"There are a thousand-plus pages that are available of Mr. Cosby in his own words, and what we're seeing so far are headlines that are grabbing one excerpt or two and misinterpreting them," Monique Pressley told the morning show.
"The deposition said that there was use of Quaaludes, which was done often in the '70s," she said.
"It was considered a party drug called 'disco biscuits' and it was something that was done frequently, not just by Mr. Cosby but other entertainers," Pressley said.
She also addressed the allegations of the nearly 50 women who say Cosby drugged and sexually assaulted them.
"I'm not making conclusions – and you know that I can't – about whether someone is lying or not," she says.
"What I am saying is that Mr. Cosby has denied the accusations that have been lodged thus far," she says. "The sheer volume or number of people who are saying a particular thing does not make it true."
Last December, Pressley made that same point about the "sheer volume of accusers" when she spoke on a panel about the Cosby scandal.
"You'll have some people who will come forward and join the bandwagon," she says. "If you know the police department messed up in a certain park on a certain day, you'll have 30 people who'll come forward to cash in who weren't even there, who were at lunch across the street, who were looking from the window."
So "just because people come forward and say, 'Thirty years ago he [Bill Cosby] put something in my cup,' " doesn't mean he did it, she said.
On Tuesday, Cosby's attorneys filed a motion Tuesday asking for sanctions against Dolores Troiani, who represents former Temple employee Andrea Constand, with whom Cosby settled the 2005 lawsuit.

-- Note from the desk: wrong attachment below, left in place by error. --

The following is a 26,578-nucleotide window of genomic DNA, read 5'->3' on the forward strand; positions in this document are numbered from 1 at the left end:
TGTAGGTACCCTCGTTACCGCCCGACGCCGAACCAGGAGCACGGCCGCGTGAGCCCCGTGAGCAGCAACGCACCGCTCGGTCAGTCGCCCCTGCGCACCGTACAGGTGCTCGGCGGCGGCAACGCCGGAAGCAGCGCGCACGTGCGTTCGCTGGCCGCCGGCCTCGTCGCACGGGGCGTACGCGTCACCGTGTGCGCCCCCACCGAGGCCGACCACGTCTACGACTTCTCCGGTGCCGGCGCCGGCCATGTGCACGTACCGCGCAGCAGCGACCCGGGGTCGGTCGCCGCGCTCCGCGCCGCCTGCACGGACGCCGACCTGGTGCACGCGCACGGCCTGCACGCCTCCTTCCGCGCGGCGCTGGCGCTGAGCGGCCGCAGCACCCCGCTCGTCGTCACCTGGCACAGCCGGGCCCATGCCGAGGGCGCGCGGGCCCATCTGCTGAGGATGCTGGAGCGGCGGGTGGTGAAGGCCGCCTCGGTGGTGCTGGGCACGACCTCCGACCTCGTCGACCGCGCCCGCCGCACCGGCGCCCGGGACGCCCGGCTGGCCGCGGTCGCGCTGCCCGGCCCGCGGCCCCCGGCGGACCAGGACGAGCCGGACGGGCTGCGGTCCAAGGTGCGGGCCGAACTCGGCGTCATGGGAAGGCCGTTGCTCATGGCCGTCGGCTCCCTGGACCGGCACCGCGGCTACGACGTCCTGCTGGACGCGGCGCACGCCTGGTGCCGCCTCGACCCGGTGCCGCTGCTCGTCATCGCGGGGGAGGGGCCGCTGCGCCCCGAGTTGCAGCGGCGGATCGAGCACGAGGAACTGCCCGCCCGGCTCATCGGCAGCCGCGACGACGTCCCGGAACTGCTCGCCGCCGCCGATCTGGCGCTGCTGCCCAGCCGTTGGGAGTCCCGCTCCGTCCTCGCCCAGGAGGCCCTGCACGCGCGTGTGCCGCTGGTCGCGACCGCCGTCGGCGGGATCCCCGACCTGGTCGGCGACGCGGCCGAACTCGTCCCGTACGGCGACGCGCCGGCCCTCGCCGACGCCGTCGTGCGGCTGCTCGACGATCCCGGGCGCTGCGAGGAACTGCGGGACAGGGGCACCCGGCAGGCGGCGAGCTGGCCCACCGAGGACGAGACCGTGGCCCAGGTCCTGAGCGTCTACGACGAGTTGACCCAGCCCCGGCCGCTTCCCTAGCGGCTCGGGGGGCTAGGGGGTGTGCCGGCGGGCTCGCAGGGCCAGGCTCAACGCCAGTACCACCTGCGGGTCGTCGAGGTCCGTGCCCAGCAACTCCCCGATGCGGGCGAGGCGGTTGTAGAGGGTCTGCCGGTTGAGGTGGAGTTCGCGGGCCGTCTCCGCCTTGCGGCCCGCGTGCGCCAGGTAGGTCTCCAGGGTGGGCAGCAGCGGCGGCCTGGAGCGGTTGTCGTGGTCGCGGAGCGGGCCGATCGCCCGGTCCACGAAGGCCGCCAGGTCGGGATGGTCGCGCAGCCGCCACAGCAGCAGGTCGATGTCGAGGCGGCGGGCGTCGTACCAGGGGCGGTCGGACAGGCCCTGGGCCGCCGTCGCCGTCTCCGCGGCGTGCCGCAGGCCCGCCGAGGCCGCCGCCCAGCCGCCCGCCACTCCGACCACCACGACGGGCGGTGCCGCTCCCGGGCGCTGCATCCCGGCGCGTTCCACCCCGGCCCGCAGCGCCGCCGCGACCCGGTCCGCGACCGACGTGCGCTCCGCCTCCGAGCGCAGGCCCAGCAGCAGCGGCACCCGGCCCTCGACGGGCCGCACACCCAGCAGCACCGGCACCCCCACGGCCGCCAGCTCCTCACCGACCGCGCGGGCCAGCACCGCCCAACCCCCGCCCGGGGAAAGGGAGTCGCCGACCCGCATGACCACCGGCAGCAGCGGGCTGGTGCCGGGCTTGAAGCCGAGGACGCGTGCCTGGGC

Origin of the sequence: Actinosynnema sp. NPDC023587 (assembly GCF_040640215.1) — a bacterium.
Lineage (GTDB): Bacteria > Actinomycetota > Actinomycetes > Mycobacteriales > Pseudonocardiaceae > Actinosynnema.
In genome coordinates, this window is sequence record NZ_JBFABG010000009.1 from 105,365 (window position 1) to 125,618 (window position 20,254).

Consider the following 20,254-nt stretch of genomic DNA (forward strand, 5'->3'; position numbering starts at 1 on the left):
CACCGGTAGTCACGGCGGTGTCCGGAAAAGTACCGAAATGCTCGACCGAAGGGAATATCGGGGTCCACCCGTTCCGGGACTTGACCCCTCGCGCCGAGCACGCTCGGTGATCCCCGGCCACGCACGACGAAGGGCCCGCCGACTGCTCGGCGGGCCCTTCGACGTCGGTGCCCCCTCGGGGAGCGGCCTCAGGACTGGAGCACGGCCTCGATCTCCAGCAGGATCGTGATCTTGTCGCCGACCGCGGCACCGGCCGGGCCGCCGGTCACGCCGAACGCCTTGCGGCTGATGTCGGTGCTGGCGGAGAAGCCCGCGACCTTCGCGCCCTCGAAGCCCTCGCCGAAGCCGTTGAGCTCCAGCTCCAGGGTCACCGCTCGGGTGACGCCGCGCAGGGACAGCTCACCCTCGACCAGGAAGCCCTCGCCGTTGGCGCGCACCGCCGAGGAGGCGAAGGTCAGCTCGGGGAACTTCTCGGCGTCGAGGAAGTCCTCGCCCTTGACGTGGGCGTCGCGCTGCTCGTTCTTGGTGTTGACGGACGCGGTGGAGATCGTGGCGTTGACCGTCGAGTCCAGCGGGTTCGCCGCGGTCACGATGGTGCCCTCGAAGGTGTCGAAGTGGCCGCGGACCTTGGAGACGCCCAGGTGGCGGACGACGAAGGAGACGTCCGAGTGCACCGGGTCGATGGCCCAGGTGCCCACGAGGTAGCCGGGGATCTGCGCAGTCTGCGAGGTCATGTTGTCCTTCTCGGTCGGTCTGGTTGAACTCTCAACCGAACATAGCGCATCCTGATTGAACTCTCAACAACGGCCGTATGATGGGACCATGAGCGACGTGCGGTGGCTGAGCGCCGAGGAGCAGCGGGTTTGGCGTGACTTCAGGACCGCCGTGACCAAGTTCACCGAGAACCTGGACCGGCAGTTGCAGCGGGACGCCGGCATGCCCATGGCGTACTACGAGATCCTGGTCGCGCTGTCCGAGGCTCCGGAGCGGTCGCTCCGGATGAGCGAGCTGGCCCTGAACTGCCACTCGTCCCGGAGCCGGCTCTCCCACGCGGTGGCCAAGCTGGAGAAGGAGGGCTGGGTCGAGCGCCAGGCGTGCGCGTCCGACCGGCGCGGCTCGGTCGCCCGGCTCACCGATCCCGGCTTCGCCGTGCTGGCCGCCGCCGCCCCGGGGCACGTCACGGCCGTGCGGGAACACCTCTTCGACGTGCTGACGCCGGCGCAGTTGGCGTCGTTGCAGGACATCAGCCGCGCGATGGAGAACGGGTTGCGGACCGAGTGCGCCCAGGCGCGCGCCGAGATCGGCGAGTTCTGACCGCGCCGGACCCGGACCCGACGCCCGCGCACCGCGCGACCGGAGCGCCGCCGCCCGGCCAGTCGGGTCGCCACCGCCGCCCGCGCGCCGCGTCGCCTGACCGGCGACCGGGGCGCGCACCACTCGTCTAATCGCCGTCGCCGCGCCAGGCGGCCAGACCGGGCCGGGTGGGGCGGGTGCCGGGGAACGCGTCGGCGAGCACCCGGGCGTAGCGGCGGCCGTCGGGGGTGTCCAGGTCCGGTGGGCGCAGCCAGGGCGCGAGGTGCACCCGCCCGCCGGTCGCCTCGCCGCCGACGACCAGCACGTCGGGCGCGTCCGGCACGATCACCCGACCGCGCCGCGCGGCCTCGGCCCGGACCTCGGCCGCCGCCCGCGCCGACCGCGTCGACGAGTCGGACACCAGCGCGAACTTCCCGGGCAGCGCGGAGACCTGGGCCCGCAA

On July 8, Troiani filed a motion asking First U.S. District Court Judge Eduardo Robreno to allow the release of Cosby's deposition and release both Troiani and Constand from the confidentiality agreement that came with the settlement of Constand's 2006 lawsuit.
Troiani and Pressley did not respond to requests for comment.
The Cosby scandal, dormant for nearly a decade, exploded into the public domain again last fall after comedian Hannibal Buress joked about the accusations in a Philadelphia comedy club appearance, and a video of the joke got posted online.
Buress, who has rarely commented on the scandal since, now tells GQ he had no way of knowing how everything would play out.
"You can't predict s--- like that," he tells the magazine.
Meanwhile, Simon & Schuster confirmed on Wednesday that it has no plans to revise or issue future editions of the 2014 bio Cosby: His Life and Times, written by Mark Whitaker, which has come under fire for not exploring the scandal.
Although the publisher is not planning to pull the biography entirely, it is not scheduling a paperback edition of the book, vice president and executive director of publicity Cary Goldstein told PEOPLE.
He adds that, "in light of recent events," the publisher and the author have decided to remove any celebrity endorsements of the book that were received prior to its publication last fall.
A rep for both David Letterman and Jerry Seinfeld told PEOPLE they asked to have their blurbs removed.
Simon & Schuster told the AP that it also pulled blurbs from Mary Tyler Moore and Billy Crystal.